by Kevin Burton
“It’s not just a song, it’s music for the Master.”
I used to hear that just about every weekday on Christian radio when I lived in Ohio. The guy who did the afternoon shift on WFCJ radio called his show Music for the Master. I can still hear his distinctive voice.
Music is everywhere, made for many purposes in many styles. When the intent of the songmaker is to praise God, it elevates a tune to something else entirely. “A sweet savor to God” the Bible calls it, and “a joyful noise.”
This is a distinction we make today in our ninth-period Band class at the Earthly School for the Spiritually Blind (ESSB).
We live in two realms simultaneously, the physical and the spiritual. If you are blind to the spiritual, what you don’t know does hurt you, badly on earth, but disastrously and irretrievably in the afterlife. That’s why we’re doing this series on spiritual blindness.
Singers and bands have been said to “knock down the walls” when they really bring it. Music for the Master rises up to the heavens lifting up His followers at the same time.
There are songs with a Christian theme, made to be marketed to the Christian music buyer that don’t make the grade. God knows the difference because God knows the heart of man.
Some people in the upstairs apartments used to steal the music out of my mailbox when I ordered from Columbia House. Remember Columbia House? Whatever happened to that?
But from that experience I learned that I should be ordering and listening to the kind of music that if somebody stole it, they would get a good dose of the gospel of Jesus Christ.
King David, writing in Psalm 57: 8-9 (NASB) says “Awake, my glory!
Awake, harp and lyre! I will awaken the dawn. I will praise You, Lord, among the peoples; I will sing praises to You among the nations.”
You can hear in David’s voice that Christmas morning enthusiasm that gets normally somnolent children springing up out of bed. This is praise and joy that cannot be contained. That’s bursting out in song. That’s a joyful noise. That’s music for the Master.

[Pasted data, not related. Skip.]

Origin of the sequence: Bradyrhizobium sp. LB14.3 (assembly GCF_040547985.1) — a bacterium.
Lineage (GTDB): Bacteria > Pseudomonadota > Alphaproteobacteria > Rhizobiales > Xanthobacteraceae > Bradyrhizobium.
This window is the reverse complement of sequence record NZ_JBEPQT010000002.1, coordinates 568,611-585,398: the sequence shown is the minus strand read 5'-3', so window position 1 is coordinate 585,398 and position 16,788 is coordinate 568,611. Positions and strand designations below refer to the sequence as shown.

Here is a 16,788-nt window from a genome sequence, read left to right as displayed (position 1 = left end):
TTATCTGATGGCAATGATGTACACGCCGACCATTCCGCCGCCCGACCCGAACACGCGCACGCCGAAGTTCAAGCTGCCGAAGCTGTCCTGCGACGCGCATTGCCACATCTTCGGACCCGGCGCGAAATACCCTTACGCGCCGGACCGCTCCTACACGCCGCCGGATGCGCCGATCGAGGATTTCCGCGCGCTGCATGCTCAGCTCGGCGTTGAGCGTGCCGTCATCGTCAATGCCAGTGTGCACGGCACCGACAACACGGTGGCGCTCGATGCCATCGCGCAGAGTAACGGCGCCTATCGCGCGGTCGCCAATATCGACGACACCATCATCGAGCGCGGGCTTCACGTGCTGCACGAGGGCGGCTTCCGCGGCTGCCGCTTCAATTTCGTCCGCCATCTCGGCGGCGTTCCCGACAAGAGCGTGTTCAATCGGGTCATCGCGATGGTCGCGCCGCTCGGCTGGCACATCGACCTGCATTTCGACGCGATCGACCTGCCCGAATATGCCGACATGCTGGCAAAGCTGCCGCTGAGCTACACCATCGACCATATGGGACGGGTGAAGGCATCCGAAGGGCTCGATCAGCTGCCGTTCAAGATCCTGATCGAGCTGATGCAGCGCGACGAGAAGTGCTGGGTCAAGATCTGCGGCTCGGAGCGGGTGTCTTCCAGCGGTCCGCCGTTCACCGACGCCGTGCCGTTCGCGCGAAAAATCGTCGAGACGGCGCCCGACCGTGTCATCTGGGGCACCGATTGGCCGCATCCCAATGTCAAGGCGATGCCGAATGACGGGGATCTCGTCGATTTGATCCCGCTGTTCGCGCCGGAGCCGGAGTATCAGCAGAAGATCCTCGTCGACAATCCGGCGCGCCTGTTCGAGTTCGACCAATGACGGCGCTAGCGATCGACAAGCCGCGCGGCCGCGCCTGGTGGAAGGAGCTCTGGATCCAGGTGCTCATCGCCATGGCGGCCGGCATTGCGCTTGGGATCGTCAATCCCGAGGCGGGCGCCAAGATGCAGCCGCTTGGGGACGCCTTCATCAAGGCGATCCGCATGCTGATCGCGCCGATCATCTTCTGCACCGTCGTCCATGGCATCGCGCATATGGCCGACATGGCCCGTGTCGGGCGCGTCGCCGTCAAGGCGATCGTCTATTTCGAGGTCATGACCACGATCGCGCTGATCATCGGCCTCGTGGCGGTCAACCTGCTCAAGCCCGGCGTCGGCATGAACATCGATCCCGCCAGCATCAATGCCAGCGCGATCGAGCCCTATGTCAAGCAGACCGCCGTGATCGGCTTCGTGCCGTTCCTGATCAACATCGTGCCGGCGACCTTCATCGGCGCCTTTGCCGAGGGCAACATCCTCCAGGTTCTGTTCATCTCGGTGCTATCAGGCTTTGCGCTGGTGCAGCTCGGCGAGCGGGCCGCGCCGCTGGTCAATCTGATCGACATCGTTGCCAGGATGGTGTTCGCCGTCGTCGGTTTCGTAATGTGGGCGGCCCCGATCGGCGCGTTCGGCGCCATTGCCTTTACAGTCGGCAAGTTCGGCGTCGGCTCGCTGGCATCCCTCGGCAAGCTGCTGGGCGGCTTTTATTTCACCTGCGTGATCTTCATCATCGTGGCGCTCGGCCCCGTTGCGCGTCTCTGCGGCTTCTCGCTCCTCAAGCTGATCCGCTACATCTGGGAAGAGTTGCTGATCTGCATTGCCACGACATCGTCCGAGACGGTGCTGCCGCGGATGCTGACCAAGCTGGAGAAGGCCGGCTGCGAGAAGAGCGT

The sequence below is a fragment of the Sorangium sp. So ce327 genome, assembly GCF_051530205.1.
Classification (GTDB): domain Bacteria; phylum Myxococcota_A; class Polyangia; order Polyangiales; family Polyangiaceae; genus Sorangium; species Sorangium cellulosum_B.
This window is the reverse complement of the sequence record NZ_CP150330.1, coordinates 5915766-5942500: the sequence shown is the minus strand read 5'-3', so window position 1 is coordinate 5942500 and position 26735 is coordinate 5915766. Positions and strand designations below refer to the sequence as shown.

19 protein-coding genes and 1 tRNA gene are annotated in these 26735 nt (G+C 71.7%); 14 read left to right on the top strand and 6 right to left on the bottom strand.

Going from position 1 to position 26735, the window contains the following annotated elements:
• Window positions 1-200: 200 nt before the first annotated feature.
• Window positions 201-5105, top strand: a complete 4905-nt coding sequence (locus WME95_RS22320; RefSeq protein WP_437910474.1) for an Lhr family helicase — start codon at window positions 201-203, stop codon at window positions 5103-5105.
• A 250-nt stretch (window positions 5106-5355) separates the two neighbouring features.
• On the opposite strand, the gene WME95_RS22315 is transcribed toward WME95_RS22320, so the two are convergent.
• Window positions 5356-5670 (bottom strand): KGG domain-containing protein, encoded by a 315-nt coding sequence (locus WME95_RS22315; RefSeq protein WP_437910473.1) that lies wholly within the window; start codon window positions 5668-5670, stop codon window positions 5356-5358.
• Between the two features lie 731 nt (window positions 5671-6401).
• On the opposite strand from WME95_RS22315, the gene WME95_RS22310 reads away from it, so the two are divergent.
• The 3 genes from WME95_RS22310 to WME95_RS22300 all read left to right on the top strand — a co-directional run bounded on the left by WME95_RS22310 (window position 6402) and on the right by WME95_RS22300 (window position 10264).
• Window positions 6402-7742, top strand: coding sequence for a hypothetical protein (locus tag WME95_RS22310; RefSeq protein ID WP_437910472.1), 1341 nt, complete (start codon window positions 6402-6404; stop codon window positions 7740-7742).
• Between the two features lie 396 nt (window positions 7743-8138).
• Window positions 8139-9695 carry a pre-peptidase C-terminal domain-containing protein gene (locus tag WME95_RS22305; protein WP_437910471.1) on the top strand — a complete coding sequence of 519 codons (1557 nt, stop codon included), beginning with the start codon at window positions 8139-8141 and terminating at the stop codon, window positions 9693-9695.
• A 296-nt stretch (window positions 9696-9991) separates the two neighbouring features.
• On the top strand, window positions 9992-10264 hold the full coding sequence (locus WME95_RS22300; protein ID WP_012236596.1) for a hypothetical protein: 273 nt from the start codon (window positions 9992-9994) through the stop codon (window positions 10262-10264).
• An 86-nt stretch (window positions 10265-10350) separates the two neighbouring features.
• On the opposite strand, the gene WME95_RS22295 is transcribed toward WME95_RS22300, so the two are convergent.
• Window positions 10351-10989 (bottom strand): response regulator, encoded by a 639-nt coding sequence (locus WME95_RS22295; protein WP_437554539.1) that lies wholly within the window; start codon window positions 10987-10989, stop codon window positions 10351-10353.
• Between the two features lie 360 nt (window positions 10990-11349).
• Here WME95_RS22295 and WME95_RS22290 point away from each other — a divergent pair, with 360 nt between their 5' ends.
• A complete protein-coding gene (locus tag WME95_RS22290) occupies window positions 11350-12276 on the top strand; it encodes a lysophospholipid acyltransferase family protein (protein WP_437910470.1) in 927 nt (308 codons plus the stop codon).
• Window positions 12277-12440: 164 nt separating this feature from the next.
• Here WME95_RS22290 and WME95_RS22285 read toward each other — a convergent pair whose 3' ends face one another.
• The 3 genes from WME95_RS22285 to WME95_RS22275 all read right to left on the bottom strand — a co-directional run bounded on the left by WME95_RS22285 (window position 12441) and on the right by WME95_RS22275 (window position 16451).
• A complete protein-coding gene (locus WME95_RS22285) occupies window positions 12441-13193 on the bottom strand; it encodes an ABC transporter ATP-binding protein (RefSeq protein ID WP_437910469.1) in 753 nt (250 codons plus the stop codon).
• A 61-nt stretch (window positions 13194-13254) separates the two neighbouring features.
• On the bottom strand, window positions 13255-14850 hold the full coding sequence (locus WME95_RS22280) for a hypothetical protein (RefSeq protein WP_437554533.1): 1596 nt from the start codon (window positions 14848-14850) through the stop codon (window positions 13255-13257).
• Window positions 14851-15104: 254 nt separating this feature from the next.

“Psalm 98:4–6 says, ‘Make a joyful noise to the Lord, all the earth; break forth into joyous song and sing praises! Sing praises to the Lord with the lyre, with the lyre and the sound of melody! With trumpets and the sound of the horn make a joyful noise before the King, the Lord!’” reads a passage on the website www.gotquestions.org.
“This psalm goes on to describe the sea roaring, the rivers clapping their hands, and the hills breaking forth in song. The picture is that of all creation joining together in noisy worship of God.”
“A joyful noise is not merely noise for its own sake. Our world is filled with noise, much of it harmful or distracting,” reads the website. “A joyful noise is a bold declaration of God’s glorious name and nature, with shouts, clapping, and other outward expressions of praise.”
“A joyful noise begins within a pure heart and radiates upward, finding expression in ways that honor God. When joy overflows, our actions reflect that joy.”
Which instruments may we use here in spiritual band class? I say any and all. Some reject certain instruments – drums, electric guitars – as sounding too much like the world. This is a much longer conversation, one I won’t deal with here, except to say, God knows the heart and He hears the music accordingly.
“God wants us to find such joy and excitement in Him that we cannot contain it,” reads the website. “Ephesians 5:18–19 instructs us to ‘be filled with the Spirit, addressing one another in psalms and hymns and spiritual songs, singing and making melody to the Lord with your heart.’ When we are filled with the Holy Spirit, we desire to sing to Him and edify others.”
“Musical talent has nothing to do with it. A joyful noise incorporates many creative expressions of praise: dancing, singing, clapping, shouting, raising hands, and playing instruments. When the focus of our hearts is God and His greatness, our noise is a sweet sound to His ears.
Class Notes, ninth period, band: When praise for God is the heart reason behind a song, it will show on earth but will really resonate with the God who knows the heart.
One for the Spiritual Road: “I want to live with that sense with the music I make, with the art I make, with the way I love my kids, with the way I am a father and a husband and a friend and a follower of Christ, I want to live with reckless abandonment to the truth of the Gospel,” Steven Curtis Chapman.